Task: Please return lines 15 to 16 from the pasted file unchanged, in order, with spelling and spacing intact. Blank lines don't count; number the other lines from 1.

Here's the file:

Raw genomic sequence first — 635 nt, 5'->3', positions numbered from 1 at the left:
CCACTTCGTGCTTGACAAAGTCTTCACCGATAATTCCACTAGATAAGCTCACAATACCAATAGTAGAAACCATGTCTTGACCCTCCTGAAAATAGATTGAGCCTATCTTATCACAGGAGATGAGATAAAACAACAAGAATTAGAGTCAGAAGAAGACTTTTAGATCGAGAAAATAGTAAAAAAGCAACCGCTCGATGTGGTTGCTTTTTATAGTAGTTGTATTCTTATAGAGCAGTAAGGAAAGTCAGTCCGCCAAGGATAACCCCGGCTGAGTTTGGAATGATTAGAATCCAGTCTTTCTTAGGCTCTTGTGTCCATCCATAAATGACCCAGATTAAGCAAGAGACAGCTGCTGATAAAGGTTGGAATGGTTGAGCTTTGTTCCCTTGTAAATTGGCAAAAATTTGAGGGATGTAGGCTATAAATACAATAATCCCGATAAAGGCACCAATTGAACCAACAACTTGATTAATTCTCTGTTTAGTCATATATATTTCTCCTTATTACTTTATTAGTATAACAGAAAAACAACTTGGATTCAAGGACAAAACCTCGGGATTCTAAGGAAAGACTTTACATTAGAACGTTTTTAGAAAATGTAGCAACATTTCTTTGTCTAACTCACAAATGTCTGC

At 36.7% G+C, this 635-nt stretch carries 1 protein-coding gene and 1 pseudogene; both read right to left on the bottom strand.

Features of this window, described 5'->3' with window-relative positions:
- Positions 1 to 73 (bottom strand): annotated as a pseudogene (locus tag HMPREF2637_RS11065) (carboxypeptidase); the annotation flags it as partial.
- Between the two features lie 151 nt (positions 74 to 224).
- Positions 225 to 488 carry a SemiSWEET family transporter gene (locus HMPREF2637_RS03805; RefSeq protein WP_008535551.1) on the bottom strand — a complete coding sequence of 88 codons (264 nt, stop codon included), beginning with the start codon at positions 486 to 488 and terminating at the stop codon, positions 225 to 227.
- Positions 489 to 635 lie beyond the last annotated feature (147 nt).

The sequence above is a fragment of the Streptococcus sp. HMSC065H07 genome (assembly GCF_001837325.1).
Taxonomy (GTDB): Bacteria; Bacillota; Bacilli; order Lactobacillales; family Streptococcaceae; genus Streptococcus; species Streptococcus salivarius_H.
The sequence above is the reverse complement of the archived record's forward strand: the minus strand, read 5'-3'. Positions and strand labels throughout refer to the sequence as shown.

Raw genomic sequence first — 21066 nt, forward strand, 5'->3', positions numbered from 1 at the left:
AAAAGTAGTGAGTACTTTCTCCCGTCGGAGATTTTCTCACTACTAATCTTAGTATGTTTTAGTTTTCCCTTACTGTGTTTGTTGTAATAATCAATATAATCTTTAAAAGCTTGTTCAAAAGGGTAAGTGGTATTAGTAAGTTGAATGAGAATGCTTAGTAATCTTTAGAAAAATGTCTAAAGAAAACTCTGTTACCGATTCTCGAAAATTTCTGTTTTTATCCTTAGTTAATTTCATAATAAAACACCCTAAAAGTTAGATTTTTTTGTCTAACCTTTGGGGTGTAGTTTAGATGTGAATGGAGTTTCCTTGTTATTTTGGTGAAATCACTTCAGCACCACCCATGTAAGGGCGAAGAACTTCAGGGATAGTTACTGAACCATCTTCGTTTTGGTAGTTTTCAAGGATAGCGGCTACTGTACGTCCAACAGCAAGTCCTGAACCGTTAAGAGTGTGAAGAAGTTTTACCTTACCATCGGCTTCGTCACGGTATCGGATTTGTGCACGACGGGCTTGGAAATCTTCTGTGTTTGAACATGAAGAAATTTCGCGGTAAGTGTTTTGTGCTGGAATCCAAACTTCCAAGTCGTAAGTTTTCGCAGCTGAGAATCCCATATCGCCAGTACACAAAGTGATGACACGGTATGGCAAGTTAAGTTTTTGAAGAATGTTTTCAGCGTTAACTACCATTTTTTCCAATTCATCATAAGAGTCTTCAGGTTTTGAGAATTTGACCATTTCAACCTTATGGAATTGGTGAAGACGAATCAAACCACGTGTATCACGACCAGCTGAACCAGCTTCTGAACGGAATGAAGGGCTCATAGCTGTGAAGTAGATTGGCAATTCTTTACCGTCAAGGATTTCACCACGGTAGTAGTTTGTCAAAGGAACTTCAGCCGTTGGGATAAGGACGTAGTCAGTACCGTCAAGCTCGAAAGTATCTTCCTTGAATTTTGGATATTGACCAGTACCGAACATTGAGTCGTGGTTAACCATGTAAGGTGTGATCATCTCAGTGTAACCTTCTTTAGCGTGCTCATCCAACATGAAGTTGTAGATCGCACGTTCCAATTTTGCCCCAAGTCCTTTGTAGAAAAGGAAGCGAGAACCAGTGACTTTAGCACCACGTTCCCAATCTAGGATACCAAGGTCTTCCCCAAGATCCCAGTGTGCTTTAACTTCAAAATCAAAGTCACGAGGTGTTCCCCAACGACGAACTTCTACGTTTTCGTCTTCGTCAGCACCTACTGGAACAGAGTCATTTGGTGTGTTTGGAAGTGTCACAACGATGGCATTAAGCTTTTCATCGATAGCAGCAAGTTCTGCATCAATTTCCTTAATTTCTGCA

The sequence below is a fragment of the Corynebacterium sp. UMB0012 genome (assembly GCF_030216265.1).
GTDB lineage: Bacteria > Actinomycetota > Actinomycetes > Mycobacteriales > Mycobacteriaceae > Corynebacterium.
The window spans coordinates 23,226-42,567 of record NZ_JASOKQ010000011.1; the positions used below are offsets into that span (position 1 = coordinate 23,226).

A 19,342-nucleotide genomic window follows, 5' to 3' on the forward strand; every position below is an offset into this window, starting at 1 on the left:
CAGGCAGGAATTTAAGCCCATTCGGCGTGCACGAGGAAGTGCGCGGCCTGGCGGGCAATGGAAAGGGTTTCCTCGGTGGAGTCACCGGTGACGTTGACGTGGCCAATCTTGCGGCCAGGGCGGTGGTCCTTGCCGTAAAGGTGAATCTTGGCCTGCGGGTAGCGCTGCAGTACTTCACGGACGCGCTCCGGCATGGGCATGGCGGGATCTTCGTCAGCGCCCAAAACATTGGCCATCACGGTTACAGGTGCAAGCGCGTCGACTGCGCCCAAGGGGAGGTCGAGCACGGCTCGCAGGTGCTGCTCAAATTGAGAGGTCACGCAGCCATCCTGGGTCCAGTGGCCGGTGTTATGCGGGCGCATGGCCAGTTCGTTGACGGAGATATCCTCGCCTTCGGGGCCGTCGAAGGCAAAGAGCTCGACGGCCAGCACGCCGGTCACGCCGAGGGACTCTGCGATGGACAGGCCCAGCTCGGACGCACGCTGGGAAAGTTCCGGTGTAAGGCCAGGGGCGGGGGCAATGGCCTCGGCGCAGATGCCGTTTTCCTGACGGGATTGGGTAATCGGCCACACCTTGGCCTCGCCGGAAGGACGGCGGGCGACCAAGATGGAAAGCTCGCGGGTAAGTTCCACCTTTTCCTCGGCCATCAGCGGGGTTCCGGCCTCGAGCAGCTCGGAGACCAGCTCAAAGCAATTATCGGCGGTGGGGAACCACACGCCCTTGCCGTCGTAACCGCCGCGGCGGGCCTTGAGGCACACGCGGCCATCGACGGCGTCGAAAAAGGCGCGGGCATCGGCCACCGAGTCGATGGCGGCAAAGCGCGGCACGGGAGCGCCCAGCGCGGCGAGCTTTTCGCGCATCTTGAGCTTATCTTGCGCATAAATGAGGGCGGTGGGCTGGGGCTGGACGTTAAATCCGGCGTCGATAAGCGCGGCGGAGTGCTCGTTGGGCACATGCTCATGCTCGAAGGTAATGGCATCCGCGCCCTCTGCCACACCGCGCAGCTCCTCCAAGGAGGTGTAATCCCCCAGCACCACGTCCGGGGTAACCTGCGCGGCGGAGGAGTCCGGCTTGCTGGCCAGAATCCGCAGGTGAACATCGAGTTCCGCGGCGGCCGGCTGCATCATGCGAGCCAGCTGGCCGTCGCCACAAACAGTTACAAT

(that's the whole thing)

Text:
GTDB lineage: Bacteria > Actinomycetota > Actinomycetes > Mycobacteriales > Mycobacteriaceae > Corynebacterium.
The window spans coordinates 23,226-42,567 of record NZ_JASOKQ010000011.1; the positions used below are offsets into that span (position 1 = coordinate 23,226).